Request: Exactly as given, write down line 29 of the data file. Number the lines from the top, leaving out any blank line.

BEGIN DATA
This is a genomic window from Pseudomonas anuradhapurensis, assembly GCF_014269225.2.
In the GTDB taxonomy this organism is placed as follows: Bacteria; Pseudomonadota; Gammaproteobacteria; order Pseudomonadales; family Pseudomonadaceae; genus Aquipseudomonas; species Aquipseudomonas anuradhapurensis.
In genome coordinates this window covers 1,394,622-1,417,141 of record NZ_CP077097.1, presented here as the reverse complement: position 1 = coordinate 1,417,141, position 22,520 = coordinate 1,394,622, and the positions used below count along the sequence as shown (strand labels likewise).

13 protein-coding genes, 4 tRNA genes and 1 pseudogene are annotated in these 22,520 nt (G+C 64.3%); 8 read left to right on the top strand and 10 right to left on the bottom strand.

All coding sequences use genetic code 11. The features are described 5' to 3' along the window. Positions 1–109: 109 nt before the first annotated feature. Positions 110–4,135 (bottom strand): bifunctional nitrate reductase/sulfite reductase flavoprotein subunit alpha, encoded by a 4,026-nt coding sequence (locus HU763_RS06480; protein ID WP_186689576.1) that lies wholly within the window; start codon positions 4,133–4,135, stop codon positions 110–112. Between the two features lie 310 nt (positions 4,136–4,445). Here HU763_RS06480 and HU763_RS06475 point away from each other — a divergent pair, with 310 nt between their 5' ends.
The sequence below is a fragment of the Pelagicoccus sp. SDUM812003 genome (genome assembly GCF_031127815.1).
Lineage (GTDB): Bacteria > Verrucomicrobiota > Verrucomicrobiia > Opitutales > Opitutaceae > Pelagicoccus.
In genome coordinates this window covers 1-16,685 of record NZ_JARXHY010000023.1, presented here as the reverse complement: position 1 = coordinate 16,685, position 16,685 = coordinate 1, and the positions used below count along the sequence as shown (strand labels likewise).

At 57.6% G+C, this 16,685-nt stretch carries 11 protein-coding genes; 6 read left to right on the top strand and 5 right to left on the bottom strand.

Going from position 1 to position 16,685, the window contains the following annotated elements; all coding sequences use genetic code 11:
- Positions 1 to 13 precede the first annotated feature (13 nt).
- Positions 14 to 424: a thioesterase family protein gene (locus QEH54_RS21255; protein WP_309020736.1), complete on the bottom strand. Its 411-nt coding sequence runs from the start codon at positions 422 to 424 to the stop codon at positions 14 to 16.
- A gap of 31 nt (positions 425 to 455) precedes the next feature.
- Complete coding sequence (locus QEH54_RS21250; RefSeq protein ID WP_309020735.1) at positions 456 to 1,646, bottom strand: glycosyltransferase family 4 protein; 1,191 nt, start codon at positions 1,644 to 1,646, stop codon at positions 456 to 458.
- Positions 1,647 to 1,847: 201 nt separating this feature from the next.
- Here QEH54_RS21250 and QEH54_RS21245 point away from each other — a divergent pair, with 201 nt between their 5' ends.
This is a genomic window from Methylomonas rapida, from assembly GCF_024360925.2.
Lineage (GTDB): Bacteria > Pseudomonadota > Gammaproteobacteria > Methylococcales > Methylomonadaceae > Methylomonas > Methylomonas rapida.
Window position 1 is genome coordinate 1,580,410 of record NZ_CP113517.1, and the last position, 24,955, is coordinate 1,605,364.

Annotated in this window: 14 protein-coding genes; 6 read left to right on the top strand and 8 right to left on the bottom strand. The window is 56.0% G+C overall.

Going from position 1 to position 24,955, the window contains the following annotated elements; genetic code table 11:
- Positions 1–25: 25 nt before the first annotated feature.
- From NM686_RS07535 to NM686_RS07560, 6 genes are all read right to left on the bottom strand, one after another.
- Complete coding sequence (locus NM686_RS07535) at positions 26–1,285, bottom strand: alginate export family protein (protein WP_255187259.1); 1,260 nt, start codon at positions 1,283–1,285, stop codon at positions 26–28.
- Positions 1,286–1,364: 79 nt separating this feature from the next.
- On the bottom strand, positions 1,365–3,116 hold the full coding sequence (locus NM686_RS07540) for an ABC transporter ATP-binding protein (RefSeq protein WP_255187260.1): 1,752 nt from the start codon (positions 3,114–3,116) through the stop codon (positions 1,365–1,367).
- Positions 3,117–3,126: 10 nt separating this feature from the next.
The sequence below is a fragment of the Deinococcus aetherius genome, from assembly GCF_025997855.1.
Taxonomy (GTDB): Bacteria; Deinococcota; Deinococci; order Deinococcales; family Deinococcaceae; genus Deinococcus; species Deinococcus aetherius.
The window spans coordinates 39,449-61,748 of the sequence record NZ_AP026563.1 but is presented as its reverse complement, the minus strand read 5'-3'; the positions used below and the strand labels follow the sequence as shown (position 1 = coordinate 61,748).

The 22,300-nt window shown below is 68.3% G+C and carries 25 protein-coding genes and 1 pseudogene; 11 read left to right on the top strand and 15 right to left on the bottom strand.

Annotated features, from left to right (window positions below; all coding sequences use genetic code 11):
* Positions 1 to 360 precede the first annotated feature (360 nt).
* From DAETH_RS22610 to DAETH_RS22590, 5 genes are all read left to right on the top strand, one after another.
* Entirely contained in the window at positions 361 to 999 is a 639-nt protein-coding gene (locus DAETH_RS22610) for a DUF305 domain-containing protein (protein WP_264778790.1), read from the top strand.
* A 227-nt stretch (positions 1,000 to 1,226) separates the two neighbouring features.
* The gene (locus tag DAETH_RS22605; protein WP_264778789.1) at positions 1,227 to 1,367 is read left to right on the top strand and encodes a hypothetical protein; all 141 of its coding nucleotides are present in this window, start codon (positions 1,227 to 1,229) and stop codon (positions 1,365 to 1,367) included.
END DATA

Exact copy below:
Taxonomy (GTDB): Bacteria; Deinococcota; Deinococci; order Deinococcales; family Deinococcaceae; genus Deinococcus; species Deinococcus aetherius.